Confining cell-killing treatments to tumors

Cytokines, small proteins released by immune cells to communicate with each other, have for some time been investigated as a potential cancer treatment. However, despite their known potency and potential for use alongside other immunotherapies, cytokines have yet to be successfully developed into an effective cancer therapy. That is because the proteins are highly toxic

Researchers look to unlock post-traumatic stress disorder puzzle

A team of Penn State and University of Puerto Rico School of Medicine researchers is attempting to answer a question that has long puzzled experts: Why do some individuals suffer post-traumatic stress disorder (PTSD) after experiencing trauma, and others do not? The research, led by Nanyin Zhang, professor of biomedical engineering and Lloyd & Dorothy

How To Increase Your Metabolism

Like the cloud and the gender pay gap, metabolism is one of those things that we know exists but we don’t totally understand. Our mums, friends and random shop assistants have told us that a fast one is good and a slow one is the pits, while people constantly talk about revving it up (yeah,

Widely available antibiotics could be used in the treatment of ‘superbug’ MRSA

Some MRSA infections could be tackled using widely-available antibiotics, suggests new research from an international collaboration led by scientists at the University of Cambridge and the Wellcome Sanger Institute. Since the discovery of penicillin, the introduction of antibiotics to treat infections has revolutionised medicine and healthcare, saving millions of lives. However, widespread use (and misuse)

Water Check of Öko-Test: uranium, arsenic, pesticides – every 4. Bottled water is charged

Öko-Test examined 53 carbonated mineral water of the variety of “Classic”. Including water places of discounters and supermarkets, but also classic brands. The result: Twelve sparkling varieties contain questionable ingredients such as pesticide-degradation products, uranium, or arsenic. The German drank in the past year, 150 litres of water per head. 11.7 billion litres, according to

Molecular scissors stabilize the cell’s cytoskeleton

Researchers at the Paul Scherrer Institute PSI in Villigen, Switzerland, have for the first time elucidated the structure of important enzymes in human cells that alter essential building blocks of the cellular cytoskeleton. This reveals the missing part of a cycle that regulates the build-up or breakdown of supporting elements of the cell. The enzymes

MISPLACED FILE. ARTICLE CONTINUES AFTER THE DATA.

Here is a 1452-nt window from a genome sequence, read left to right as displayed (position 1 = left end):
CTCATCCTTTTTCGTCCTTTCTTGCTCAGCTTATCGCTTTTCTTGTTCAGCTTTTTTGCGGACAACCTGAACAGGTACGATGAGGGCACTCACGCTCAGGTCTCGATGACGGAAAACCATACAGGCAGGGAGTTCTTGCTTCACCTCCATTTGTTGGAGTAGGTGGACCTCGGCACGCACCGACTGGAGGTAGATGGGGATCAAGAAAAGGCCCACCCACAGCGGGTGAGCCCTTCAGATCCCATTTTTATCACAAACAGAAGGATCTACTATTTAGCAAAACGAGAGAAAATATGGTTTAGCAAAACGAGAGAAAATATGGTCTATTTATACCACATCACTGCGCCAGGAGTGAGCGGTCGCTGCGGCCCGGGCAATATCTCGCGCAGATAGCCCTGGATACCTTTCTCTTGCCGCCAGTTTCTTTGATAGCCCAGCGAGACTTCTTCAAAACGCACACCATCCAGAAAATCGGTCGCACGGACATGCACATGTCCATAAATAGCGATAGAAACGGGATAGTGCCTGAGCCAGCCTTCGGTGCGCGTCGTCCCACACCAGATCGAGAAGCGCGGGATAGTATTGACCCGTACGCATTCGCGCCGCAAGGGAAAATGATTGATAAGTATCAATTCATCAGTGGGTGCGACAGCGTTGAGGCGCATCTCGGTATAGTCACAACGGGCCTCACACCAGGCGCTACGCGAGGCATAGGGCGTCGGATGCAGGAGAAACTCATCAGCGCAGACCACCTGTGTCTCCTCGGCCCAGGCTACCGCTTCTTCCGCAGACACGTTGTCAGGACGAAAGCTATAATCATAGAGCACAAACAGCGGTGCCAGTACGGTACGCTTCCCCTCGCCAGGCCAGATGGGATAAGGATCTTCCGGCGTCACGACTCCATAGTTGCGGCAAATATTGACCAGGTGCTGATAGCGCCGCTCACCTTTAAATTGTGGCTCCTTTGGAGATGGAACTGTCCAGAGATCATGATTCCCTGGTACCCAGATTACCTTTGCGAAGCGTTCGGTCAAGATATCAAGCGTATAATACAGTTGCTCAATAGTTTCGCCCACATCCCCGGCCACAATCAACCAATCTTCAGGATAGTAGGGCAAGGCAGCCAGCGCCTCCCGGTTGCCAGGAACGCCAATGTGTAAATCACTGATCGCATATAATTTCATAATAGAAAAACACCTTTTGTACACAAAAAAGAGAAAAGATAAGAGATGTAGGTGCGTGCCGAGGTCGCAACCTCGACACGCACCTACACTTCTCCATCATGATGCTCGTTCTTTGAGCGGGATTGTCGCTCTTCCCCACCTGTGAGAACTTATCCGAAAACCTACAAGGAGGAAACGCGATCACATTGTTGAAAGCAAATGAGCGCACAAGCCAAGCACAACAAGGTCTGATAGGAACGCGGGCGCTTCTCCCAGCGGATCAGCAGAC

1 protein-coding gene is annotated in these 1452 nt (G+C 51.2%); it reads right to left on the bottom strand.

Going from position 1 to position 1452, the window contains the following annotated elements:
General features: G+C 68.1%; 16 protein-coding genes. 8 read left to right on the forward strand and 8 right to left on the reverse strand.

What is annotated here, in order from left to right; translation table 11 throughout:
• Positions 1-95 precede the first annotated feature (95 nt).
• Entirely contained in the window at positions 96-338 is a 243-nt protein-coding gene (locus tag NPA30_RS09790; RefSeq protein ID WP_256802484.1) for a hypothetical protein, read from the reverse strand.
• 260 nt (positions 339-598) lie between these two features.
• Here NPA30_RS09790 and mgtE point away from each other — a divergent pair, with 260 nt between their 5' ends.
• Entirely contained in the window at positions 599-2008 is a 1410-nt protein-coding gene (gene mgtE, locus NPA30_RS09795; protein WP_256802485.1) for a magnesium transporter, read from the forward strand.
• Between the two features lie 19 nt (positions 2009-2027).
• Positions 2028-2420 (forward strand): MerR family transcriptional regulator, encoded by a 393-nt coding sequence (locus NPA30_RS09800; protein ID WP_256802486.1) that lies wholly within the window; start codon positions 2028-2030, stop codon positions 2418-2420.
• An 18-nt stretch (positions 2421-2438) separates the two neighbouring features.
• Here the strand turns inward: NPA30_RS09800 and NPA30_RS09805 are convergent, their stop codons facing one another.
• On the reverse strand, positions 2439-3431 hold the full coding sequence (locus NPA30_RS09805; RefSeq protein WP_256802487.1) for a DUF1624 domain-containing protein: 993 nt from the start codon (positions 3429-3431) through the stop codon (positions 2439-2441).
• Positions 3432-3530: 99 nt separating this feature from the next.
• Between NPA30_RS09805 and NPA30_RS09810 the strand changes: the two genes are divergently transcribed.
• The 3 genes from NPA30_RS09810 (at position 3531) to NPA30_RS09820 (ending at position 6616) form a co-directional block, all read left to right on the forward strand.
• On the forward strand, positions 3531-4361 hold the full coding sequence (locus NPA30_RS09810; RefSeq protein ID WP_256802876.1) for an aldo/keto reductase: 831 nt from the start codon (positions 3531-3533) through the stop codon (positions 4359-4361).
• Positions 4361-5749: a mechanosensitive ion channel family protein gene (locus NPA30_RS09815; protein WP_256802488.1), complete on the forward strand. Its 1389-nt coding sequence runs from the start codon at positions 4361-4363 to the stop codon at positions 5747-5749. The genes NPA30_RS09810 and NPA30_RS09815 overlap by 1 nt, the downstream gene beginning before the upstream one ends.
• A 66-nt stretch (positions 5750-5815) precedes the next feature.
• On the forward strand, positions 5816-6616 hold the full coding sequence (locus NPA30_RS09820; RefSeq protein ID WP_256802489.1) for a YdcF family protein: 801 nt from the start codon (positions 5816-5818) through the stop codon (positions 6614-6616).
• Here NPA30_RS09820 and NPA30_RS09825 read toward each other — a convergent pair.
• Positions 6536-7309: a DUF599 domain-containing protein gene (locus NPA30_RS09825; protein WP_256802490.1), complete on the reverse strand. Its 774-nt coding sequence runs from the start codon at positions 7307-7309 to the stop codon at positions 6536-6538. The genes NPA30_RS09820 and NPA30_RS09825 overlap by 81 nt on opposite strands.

Researchers improve classification of pancreatic cancer to better predict patient outcomes

Researchers at the University of Toronto and University Health Network have found that standard pathology grading for the most common type of pancreatic cancer can be improved to better predict patient outcomes. The research shows that conventional, histological analysis of pancreatic tumours—based in part on morphology, or shape and structure—can better predict outcomes by taking

Network analysis applied to the study of cerebral macroanatomy

The CENIEH researcher Emiliano Bruner has led a study which uses networks to investigate the geometric relationship among the principal regions of the cerebral cortex. Network analysis is used in fields as diverse as economics, engineering and sociology to analyze relationships among elements. Emiliano Bruner, a paleoneurologist at the Centro Nacional de Investigación sobre la

Babies can learn link between language and ethnicity, study suggests

Eleven-month-old infants can learn to associate the language they hear with ethnicity, recent research from the University of British Columbia suggests. The study, published April 22 by Developmental Psychobiology, found that 11-month-old infants looked more at the faces of people of Asian descent versus those of Caucasian descent when hearing Cantonese versus English—but not when